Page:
W25             223.15           5.36              Total     12,649.57
   W 26            228.51           5.48



Table 4.7 shows that starting with a credit of Tk. 5,000 granted to a borrower, an MCI
generates, under the assumptions specified above, a total credit of Tk.12,649.57 over one
year, which is 253% of the initial credit provided (i.e Tk. 5,000). The velocity of credit
creation is:




                                                 42
         IC  AC         Tk.(5,000  12 ,649 .57 )
VC =              100 =                            100 = 353%
            IC                  Tk .5,000

where,     VC=Velocity of credit creation
           IC= Initial capital
           AC=Additional credit generated during one year

Micro-credit is now a huge operation in Bangladesh involving a large number of MCIs. It has
been suggested by officials of some of the MCIs and other knowledgeable persons that the
main attraction of micro-credit operation in Bangladesh is that credit creation to such large
extents as indicated above is possible, which helps the MCIs not only to sustain themselves
but also prosper. But micro-borrowing does not usually, as has been seen earlier in this book,
provide the borrowers with an economic base to break out of income poverty and move on to
significantly higher levels of income and living standard. Moreover, many get caught up in an
increasing debt-burden syndrome and slide further into poverty.


Recapitulating the Major Findings
   While the base rate of interest charged by large MCIs varies from 10-15%, the effective
    rate of interest has been found to be between 2.66 to 2.76 times the respective base rate.
    The cost of credit borne by the borrowers are even higher, around three times the base
    rates. The high effective rate of interest and cost of credit adversely impact on the
    borrower’s income and socio-economic prospects.


   Also, the first installment has usually to be paid just one week after a loan is received.
    One week is too short a time to generate income from economic activities other than
    perhaps petty trade. In fact, three-fourths of the responses (i.e. loans) indicate that money
    had to be found from other sources such as setting aside an amount out of the particular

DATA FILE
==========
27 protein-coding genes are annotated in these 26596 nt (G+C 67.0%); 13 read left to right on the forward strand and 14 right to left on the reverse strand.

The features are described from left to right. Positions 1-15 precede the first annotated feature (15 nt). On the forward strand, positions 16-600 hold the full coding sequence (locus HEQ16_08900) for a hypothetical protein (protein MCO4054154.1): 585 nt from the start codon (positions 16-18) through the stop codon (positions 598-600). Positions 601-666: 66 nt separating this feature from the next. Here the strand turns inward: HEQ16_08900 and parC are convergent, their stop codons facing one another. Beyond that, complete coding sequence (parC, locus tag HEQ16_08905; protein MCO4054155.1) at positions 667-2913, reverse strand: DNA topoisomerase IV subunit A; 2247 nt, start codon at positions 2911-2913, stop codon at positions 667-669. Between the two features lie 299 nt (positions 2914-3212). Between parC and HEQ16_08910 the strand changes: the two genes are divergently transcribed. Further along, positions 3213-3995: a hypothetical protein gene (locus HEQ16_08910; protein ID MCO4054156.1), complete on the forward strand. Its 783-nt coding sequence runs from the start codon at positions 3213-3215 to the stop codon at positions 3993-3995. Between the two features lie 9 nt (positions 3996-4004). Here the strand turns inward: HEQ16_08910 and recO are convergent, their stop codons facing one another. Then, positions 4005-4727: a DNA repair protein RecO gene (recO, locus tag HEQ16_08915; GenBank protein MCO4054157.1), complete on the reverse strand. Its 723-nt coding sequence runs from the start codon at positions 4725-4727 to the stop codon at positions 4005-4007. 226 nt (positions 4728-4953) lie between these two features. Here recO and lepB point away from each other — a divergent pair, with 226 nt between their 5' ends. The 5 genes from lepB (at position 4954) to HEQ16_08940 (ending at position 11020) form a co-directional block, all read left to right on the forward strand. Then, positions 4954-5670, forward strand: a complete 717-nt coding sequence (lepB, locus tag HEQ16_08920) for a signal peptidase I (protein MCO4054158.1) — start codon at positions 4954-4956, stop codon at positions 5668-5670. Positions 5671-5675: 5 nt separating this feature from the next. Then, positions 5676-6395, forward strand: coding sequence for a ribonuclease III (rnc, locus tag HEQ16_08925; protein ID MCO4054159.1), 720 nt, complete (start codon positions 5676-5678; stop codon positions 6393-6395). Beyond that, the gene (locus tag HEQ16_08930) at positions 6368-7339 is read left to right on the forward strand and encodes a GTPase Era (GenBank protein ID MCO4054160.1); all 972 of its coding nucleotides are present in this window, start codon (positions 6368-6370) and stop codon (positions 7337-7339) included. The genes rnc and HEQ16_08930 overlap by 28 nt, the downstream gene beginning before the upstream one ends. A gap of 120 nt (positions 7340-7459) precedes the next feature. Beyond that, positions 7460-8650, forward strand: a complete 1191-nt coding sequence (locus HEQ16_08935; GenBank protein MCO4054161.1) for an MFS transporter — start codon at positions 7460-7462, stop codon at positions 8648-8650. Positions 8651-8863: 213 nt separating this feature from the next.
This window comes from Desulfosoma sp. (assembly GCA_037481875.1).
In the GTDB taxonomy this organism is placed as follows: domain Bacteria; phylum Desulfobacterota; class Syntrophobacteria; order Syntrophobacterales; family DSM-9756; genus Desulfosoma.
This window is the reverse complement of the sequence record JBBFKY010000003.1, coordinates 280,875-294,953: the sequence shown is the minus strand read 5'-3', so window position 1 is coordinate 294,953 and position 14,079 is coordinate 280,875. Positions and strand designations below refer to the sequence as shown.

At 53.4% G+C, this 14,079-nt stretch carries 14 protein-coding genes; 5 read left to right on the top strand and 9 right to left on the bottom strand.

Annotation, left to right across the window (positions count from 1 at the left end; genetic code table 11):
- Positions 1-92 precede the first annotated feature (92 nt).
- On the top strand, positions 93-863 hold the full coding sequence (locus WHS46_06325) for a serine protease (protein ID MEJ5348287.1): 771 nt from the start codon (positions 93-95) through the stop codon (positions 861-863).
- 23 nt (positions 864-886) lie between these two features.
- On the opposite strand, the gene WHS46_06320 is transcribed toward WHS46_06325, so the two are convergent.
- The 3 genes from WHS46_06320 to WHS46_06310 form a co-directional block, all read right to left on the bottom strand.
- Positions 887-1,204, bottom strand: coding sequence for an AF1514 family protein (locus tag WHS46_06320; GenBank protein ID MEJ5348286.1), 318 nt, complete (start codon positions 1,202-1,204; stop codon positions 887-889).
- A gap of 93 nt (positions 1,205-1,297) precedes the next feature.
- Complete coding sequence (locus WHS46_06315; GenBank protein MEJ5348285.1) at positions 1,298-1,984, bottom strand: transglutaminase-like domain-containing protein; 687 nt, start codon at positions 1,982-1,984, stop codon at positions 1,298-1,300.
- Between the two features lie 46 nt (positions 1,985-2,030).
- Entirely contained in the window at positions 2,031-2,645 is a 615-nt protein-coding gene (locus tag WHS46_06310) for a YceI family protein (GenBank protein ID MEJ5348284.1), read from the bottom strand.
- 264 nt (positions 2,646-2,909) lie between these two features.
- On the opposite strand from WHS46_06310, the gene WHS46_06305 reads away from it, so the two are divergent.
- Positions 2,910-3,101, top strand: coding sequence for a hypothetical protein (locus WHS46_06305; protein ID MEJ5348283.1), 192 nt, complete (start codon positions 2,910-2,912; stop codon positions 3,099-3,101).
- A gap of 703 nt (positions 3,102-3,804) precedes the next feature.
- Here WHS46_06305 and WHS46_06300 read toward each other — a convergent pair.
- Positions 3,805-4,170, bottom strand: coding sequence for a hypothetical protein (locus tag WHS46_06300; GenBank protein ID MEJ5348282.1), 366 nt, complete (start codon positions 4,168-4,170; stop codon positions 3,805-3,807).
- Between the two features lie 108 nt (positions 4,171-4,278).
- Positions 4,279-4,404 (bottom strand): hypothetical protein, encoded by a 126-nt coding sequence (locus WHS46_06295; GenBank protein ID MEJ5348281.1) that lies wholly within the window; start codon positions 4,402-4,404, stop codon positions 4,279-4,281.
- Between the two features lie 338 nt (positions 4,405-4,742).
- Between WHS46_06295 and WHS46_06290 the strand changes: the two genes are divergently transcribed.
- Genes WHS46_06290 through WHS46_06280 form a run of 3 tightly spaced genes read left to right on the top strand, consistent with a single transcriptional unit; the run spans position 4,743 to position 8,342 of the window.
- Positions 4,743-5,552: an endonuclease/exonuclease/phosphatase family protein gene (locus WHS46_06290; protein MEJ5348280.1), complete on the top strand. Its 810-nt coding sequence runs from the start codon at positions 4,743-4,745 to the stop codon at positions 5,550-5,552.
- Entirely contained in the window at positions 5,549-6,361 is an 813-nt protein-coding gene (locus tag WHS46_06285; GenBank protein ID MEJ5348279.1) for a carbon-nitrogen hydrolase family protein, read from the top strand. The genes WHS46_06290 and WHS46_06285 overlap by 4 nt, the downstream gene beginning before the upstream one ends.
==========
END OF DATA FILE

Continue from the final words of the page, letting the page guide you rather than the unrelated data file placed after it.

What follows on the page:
loan, sale of labour, previous savings, and earnings of husband or son for work not related
    to micro-credit taken.


   About 48% of the respondents have indicated that they face serious difficulties and have,
    frequently, to take hardship measures such as borrowing money from money lenders and
    others at high interest rates, borrowing money from other MCIs, and sale of goods and
    other household effects to manage to pay the installments. Some of the respondents have
    mentioned having faced punishment for failure to pay up. In fact, most of the respondents



                                               43
    (96%) have said that they are always under pressure to manage money to pay the next
    installment which has to be paid just one week after the last payment. The pressure is
    often intense because unpalatable consequences follow the non-payment of an installment
    on time. In many cases they, therefore, feel quite vulnerable and cut down expenditure on
    food and other essentials to be able to pay installments on time, a category which includes
    many from among the 52% of the respondents who have said that they were able to pay
    installments regularly.


   An exercise on how much credit an MCI creates over a year building on a loan given to a
    person at the beginning of the year has been carried out under certain assumptions. It has
    been found that, at a 10% base rate of interest and taking into account an initial obligatory
    savings deduction of 5% but not taking into account weekly savings, the credit creation
    over a year is 253%, the a velocity of credit creation being 353%. In Taka terms, based on
    an initial credit of Tk.5,000 and the other specified assumptions, credit creation over one
    year is Tk.12,650. Credit creation will be larger when the base rate of interest is larger
    and weekly savings are taken into account. When no initial obligatory saving is required,
    the credit creation, based on weekly installments and savings received and the rate of
    interest charged, will be very substantial.


   It has been found that one of the main attractions of micro-credit is the quick generation
    of funds at such high rates as indicated above. In reality, therefore, micro-credit is a very
    good business for the MCIs. The quick generation of large credit funds helps the MCIs to
    sustain and enlarge their operations and prosper. The borrowers, on the other hand, as has
    been found in this study, continue to remain at low, even below poverty, level income.
    They are constantly under pressure because of the need to find money to pay the
    installments on time. Clearly, therefore, micro-credit is good business for the MCIs; but,
    unfortunately, not so for the borrowers. Many micro-borrowers, in fact, get deeper into
    debt and poverty in the process.




                                                  44
                                        Chapter 5

                  MICRO-CREDIT AND WOMEN EMPOWERMENT




Management of Micro-Credit Received by Women
Of the 2,482 female borrowers interviewed in the present survey, only about 10% have said